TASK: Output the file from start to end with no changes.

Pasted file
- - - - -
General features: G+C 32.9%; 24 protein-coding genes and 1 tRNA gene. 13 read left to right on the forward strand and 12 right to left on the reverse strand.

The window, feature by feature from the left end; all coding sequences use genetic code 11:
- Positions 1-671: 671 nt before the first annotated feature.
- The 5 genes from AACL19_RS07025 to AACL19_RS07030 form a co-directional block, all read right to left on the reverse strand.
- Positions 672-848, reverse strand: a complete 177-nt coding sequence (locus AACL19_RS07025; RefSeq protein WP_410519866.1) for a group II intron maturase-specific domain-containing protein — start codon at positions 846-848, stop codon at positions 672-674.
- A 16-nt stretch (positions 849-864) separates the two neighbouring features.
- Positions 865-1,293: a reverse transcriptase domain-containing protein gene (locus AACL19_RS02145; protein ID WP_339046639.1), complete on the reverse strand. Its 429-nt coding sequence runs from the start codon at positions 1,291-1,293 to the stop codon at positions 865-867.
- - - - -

General features: G+C 32.9%; 24 protein-coding genes and 1 tRNA gene. 13 read left to right on the forward strand and 12 right to left on the reverse strand.

The window, feature by feature from the left end; all coding sequences use genetic code 11:
- Positions 1-671: 671 nt before the first annotated feature.
- The 5 genes from AACL19_RS07025 to AACL19_RS07030 form a co-directional block, all read right to left on the reverse strand.
- Positions 672-848, reverse strand: a complete 177-nt coding sequence (locus AACL19_RS07025; RefSeq protein WP_410519866.1) for a group II intron maturase-specific domain-containing protein — start codon at positions 846-848, stop codon at positions 672-674.
- A 16-nt stretch (positions 849-864) separates the two neighbouring features.
- Positions 865-1,293: a reverse transcriptase domain-containing protein gene (locus AACL19_RS02145; protein ID WP_339046639.1), complete on the reverse strand. Its 429-nt coding sequence runs from the start codon at positions 1,291-1,293 to the stop codon at positions 865-867.